San Angelo, Texas - A Tom Green County jury on Tuesday found Fundamentalist Church of Jesus Christ of Latter Day Saints member Keith William Dutson Jr. guilty of sexual assault of a child.
Jurors deliberated more than five hours on the sixth day of the trial.
Dutson has elected to be sentenced by the jury. The second-degree felony carries a penalty of two to 20 years in prison and fines up to $10,000.
Fifty-first District Judge Barbara Walther, who is presiding over the case, told jurors to return at 2 p.m. Wednesday for the sentencing portion of the trial.
Several hours into Tuesday's deliberation, the jurors had a question for the court:"Texas marriage penal code for sexual assault. Ask judge if ignorance of the law makes it excusable to break it," a note from the jury said.
The jurors were brought back out to the jury box, and the defense and prosecution had the chance to make about five-minute arguments on the additional instruction the court gave — which said, no, ignorance does not excuse breaking the law, and all the law the jurors needed had been given to them in the form of a charge sheet they took into deliberation.
"We're not here to prosecute only those who know the law," said lead prosecutor Eric Nichols, noting that if that were true, lawyers and members of congress would be the most vulnerable members of society.
Brandon Hudson, one of Dutson's attorneys, read the instructions and told the jury that any reasonable doubt should acquit Dutson, emphasizing doubt about whether the marriage ceremony between Dutson and the girl was lawful.
Nichols returned a second time and argued that DNA evidence alone would be more than enough to dismiss reasonable doubt.
Following the verdict, Hudson requested that his client remain free on bond, but Walther denied that request and Dutson went into custody after receiving a hug from his attorney.
During closing arguments earlier Tuesday, Nichols began by putting up a board partly covered in sticky notes next to the words "sexual assault" and removed them one by one to reveal the words "of a child" as he spoke to the jurors.
The jurors, he argued, had ample evidence to consider: DNA evidence, church documents and personal letters.
"You don't have just one kind of evidence," Nichols said.
Hudson said the state had not in the least proved its case. He said the documents and legal records entered by the state were "a matter of paperwork."
"There has been not one element proven in this case," Hudson said.
Nichols said the case was strictly about sexual assault, not about the validity of search warrants used to gather the evidence, something the defense has routinely contested in most of the evidence offered.
The evidence came from a raid on the FLDS Yearning for Zion Ranch in April 2008, provoked by what is now known to be a hoax phone call from a woman who claimed she was being abused at the ranch.
"Don't make it a cut-and-dry easy decision," said Stephanie Goodman, another attorney for Dutson. "This is about his belief that (the alleged victim) is his wife."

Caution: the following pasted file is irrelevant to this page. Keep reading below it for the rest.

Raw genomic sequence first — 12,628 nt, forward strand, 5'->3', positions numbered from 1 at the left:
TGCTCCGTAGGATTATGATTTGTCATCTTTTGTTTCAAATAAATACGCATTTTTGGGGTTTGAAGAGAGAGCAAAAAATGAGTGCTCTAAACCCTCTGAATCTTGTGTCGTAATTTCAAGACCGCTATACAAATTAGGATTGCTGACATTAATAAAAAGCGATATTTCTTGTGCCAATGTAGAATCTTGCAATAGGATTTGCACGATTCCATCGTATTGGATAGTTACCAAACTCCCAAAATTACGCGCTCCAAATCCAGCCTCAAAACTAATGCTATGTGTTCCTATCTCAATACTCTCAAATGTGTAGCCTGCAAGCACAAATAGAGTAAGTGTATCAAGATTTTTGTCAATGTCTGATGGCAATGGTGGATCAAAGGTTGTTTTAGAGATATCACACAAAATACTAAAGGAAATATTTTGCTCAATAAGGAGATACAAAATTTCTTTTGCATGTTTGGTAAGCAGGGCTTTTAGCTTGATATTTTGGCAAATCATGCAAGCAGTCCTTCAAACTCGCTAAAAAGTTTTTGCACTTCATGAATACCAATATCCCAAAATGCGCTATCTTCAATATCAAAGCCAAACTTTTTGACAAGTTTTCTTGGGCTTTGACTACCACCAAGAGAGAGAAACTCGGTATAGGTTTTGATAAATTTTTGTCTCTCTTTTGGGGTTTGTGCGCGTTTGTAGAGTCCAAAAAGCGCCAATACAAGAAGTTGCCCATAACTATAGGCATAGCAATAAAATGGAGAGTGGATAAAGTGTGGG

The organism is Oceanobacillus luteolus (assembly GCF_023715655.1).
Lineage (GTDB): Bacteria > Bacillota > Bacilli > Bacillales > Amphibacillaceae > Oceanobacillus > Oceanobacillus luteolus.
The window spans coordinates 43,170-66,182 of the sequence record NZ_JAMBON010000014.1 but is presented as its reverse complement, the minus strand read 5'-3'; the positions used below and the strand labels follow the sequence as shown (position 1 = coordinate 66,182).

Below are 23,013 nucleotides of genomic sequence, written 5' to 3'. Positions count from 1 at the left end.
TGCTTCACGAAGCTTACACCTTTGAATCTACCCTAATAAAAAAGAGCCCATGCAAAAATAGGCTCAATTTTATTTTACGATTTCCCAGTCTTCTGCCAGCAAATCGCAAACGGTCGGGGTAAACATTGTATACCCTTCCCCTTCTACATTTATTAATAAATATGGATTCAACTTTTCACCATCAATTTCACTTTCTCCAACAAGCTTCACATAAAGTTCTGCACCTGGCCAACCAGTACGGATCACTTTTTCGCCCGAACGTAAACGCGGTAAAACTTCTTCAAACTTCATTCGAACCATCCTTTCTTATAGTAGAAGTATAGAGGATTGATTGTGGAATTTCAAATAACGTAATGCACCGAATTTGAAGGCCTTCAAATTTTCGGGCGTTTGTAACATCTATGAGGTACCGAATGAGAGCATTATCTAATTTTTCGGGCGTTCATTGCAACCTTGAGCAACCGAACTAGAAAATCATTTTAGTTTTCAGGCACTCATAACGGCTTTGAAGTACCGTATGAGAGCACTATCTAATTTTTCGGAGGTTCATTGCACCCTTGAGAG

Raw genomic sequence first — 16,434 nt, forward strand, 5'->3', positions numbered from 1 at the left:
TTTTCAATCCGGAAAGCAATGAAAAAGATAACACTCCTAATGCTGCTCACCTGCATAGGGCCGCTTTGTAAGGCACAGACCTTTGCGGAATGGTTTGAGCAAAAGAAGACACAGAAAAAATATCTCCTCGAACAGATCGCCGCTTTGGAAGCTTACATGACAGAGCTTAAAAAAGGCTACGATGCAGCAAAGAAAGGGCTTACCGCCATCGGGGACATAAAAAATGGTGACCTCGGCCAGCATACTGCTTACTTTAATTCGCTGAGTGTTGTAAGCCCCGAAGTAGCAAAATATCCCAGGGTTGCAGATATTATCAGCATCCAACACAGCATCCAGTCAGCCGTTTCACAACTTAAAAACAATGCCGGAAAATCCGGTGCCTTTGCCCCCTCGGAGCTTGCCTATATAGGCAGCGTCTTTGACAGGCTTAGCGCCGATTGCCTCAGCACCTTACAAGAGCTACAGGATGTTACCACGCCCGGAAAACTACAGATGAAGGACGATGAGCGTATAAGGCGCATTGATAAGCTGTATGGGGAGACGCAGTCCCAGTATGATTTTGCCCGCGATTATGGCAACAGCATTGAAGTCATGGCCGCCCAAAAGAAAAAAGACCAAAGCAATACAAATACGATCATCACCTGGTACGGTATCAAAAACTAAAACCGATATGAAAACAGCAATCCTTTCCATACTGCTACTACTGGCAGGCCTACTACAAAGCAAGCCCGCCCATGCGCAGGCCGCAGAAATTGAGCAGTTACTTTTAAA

Goodman and Hudson spent much of their allotted time working to discredit state witness Rebecca Musser, who authenticated documents taken from the ranch.
"She is their so-called expert. She has every reason to be here and tear this person down," Goodman said, motioning to Dutson. "Not to be brave and truthful."
Nichols quoted from FLDS scripture that says a woman can become "the property" of a man. Hudson cited FLDS scripture as saying a marriage ceremony declares the marriage "lawful."
Tuesday morning, jurors read personal letters to the FLDS leader from Dutson. The letters were written in ornate cursive penmanship, with Biblical allusions and filled with references to "yearning."
Some of the letters described Dutson's relationship with his "spiritual" or "celestial" wife.
The FLDS sanctions polygamous marriages, which are not official civil marriages.
"The Lord named three marriages to be performed," one record of FLDS leader and prophet Warren Jeffs stated with regard to performing Dutson's marriage. "After they received training on how to abide by the covenants of Celestial Plural Marriage, they left."
Dutson's letter presents a positive description of his marriage.
"She is happy," Dutson's letter read. "I love her and pray for her."
Other records that the state entered from Jeffs did mention some marital difficulties.
"She had been withdrawing from him ... His wife would hardly talk to him," the report stated months after the alleged marriage ceremony.
Sometimes Dutson asked general questions and made suggestions for what his wife could do, such as when he volunteered her for teaching.
"I am just wondering if it would be appropriate to purchase my wife a ring?" one of Dutson's letters asked.
Dutson would have been 20 at the time of the marriage in October 2005, and the girl would have been 15. The sexual assault happened sometime in August 2006.